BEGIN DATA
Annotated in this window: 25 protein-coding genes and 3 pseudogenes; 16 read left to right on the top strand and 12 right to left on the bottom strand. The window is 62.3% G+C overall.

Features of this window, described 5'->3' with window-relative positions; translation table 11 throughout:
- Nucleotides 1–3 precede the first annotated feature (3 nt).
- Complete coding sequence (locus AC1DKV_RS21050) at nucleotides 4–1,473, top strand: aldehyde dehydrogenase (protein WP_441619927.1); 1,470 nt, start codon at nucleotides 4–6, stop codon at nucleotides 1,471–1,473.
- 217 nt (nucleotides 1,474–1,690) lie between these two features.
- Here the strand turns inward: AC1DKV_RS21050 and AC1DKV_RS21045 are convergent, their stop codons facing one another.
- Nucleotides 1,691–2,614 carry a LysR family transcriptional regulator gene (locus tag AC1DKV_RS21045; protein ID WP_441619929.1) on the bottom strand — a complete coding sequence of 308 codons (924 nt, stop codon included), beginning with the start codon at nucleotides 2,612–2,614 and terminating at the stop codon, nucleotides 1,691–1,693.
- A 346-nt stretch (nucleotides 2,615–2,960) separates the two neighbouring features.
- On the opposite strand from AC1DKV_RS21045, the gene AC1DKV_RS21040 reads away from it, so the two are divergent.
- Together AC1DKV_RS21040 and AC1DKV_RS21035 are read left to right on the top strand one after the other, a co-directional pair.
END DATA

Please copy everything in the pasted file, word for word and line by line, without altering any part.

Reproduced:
Annotated in this window: 25 protein-coding genes and 3 pseudogenes; 16 read left to right on the top strand and 12 right to left on the bottom strand. The window is 62.3% G+C overall.

Features of this window, described 5'->3' with window-relative positions; translation table 11 throughout:
- Nucleotides 1–3 precede the first annotated feature (3 nt).
- Complete coding sequence (locus AC1DKV_RS21050) at nucleotides 4–1,473, top strand: aldehyde dehydrogenase (protein WP_441619927.1); 1,470 nt, start codon at nucleotides 4–6, stop codon at nucleotides 1,471–1,473.
- 217 nt (nucleotides 1,474–1,690) lie between these two features.
- Here the strand turns inward: AC1DKV_RS21050 and AC1DKV_RS21045 are convergent, their stop codons facing one another.
- Nucleotides 1,691–2,614 carry a LysR family transcriptional regulator gene (locus tag AC1DKV_RS21045; protein ID WP_441619929.1) on the bottom strand — a complete coding sequence of 308 codons (924 nt, stop codon included), beginning with the start codon at nucleotides 2,612–2,614 and terminating at the stop codon, nucleotides 1,691–1,693.
- A 346-nt stretch (nucleotides 2,615–2,960) separates the two neighbouring features.
- On the opposite strand from AC1DKV_RS21045, the gene AC1DKV_RS21040 reads away from it, so the two are divergent.
- Together AC1DKV_RS21040 and AC1DKV_RS21035 are read left to right on the top strand one after the other, a co-directional pair.